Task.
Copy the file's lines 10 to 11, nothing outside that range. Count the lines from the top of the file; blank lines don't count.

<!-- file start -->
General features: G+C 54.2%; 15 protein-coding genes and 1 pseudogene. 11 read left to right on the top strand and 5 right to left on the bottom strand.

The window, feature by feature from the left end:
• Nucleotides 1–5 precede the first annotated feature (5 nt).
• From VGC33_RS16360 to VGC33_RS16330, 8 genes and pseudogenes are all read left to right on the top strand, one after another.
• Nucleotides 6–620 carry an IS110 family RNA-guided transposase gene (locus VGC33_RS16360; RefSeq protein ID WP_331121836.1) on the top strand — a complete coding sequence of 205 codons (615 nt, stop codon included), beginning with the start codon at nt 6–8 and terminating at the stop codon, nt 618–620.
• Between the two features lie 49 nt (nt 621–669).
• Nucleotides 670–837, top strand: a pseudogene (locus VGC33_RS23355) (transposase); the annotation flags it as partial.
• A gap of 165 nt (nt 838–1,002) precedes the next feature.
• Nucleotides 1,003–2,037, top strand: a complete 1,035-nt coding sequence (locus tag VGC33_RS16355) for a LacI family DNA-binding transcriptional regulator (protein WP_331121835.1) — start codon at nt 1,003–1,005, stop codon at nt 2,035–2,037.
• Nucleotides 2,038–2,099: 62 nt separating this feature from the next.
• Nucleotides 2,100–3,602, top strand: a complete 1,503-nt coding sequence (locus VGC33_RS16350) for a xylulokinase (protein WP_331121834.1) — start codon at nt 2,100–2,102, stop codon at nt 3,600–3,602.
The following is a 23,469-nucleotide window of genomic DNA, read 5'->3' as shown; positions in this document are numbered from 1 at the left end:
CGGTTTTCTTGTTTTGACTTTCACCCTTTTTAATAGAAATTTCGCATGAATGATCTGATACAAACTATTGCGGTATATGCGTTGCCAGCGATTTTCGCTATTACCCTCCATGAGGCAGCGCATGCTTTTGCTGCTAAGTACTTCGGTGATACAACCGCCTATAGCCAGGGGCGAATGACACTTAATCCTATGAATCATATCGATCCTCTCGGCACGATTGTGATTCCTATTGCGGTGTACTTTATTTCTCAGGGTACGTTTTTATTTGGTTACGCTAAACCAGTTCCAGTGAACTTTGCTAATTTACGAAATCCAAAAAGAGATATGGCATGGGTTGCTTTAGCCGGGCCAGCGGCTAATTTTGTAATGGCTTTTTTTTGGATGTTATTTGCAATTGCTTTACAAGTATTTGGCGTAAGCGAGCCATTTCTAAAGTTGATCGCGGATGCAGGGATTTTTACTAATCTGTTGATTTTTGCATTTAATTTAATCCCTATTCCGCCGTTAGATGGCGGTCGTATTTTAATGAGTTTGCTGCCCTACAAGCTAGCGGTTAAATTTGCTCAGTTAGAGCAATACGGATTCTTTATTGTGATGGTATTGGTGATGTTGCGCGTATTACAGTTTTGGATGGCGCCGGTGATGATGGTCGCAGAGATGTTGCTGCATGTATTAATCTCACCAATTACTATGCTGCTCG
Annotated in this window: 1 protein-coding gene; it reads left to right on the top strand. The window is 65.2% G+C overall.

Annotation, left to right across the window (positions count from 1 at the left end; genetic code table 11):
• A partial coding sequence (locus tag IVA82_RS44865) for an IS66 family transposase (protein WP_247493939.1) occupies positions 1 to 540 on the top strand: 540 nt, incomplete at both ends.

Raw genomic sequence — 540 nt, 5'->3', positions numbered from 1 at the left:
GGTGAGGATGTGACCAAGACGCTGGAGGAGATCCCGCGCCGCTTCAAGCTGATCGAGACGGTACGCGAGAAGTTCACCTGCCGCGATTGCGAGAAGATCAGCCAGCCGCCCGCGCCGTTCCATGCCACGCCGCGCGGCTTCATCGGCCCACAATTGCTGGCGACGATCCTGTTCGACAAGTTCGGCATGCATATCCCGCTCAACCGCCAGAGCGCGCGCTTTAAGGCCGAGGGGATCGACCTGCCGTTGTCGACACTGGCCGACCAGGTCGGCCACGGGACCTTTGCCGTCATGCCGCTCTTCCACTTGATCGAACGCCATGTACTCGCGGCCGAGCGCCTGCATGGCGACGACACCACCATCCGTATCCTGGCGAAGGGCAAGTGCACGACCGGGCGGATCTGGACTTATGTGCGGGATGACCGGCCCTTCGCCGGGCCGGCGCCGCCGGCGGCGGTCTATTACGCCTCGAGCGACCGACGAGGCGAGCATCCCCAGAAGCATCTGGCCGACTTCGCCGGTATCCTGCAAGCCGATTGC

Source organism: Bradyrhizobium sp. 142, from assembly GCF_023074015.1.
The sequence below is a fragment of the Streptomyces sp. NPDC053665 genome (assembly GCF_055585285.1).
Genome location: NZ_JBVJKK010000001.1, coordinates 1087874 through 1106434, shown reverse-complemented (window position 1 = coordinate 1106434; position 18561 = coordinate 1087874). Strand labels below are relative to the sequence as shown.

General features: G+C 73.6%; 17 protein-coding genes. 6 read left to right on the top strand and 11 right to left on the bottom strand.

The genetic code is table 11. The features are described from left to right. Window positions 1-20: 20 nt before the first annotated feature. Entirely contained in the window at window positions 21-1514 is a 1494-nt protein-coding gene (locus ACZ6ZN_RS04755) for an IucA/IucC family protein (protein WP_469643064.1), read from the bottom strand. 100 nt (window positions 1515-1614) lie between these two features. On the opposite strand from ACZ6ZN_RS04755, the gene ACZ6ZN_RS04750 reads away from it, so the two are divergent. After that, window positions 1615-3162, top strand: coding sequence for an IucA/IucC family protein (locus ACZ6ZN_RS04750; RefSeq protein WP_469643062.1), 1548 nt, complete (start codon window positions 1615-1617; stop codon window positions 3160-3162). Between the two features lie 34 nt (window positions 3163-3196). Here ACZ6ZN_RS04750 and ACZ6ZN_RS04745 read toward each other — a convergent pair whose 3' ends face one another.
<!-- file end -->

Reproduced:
• Nucleotides 2,038–2,099: 62 nt separating this feature from the next.
• Nucleotides 2,100–3,602, top strand: a complete 1,503-nt coding sequence (locus VGC33_RS16350) for a xylulokinase (protein WP_331121834.1) — start codon at nt 2,100–2,102, stop codon at nt 3,600–3,602.